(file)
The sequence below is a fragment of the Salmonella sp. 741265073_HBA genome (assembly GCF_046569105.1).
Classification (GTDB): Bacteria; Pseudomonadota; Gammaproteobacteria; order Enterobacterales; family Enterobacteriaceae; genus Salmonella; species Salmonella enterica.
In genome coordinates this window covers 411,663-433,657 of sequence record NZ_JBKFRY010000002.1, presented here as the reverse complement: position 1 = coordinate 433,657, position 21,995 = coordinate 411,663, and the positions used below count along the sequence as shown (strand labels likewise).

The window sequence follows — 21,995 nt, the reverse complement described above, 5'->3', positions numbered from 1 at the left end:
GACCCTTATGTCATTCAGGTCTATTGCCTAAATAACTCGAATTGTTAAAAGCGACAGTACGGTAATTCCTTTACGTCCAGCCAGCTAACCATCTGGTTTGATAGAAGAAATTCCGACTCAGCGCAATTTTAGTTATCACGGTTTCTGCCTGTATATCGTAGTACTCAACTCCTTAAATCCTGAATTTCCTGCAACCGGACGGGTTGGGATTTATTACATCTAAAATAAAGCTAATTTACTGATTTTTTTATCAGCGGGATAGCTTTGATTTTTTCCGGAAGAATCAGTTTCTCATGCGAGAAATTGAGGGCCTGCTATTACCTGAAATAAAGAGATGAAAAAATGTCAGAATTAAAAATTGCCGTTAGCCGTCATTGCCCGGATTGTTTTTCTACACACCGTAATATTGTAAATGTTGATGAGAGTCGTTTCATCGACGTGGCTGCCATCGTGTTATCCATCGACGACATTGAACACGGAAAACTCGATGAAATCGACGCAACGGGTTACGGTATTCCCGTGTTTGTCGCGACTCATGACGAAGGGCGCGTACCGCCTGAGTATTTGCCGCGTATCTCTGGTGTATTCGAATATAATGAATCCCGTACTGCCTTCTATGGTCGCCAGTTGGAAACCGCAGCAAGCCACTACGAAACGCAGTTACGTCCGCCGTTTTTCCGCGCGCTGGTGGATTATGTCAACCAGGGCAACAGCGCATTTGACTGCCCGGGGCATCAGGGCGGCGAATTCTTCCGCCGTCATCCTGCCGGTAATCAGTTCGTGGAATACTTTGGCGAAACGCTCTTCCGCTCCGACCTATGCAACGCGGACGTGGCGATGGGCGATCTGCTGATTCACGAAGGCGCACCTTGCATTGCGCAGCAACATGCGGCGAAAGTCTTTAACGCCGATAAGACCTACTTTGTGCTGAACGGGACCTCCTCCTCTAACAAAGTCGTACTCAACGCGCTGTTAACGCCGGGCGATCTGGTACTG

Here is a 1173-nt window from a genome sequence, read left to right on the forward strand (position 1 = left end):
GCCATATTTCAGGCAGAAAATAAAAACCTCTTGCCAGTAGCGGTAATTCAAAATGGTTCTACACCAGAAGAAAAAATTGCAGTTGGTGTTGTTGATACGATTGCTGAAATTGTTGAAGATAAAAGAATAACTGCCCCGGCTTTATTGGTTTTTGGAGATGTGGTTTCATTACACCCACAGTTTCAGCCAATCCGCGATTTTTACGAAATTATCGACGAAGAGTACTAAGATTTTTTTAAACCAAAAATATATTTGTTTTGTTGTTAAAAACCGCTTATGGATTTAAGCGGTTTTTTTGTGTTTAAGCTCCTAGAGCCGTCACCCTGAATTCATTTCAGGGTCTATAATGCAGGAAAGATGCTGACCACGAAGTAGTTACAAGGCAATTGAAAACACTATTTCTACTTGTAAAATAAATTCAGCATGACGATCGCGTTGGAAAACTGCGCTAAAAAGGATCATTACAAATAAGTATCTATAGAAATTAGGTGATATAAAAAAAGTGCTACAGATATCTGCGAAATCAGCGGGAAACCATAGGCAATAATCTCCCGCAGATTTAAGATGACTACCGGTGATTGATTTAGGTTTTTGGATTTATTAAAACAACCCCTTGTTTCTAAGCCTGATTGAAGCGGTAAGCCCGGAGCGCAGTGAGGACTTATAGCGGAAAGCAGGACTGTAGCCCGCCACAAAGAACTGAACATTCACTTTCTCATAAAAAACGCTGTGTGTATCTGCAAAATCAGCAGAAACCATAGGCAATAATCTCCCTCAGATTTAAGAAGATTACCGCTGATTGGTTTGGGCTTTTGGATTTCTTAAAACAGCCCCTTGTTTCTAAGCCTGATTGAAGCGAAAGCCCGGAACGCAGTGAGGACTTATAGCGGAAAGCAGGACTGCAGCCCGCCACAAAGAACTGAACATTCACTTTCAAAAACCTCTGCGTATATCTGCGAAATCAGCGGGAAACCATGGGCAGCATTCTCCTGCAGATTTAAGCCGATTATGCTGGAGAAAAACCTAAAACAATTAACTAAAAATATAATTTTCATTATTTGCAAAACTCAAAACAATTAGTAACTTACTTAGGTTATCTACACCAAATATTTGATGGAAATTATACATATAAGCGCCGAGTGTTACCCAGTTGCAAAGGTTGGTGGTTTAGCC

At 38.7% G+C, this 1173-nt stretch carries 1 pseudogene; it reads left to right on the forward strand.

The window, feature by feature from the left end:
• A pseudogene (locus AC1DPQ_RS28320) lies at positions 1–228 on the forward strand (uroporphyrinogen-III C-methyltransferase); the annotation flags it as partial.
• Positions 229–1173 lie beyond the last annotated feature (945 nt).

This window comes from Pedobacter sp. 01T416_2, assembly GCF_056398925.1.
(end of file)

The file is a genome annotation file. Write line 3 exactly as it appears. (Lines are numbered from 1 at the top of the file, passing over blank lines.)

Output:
In genome coordinates this window covers 411,663-433,657 of sequence record NZ_JBKFRY010000002.1, presented here as the reverse complement: position 1 = coordinate 433,657, position 21,995 = coordinate 411,663, and the positions used below count along the sequence as shown (strand labels likewise).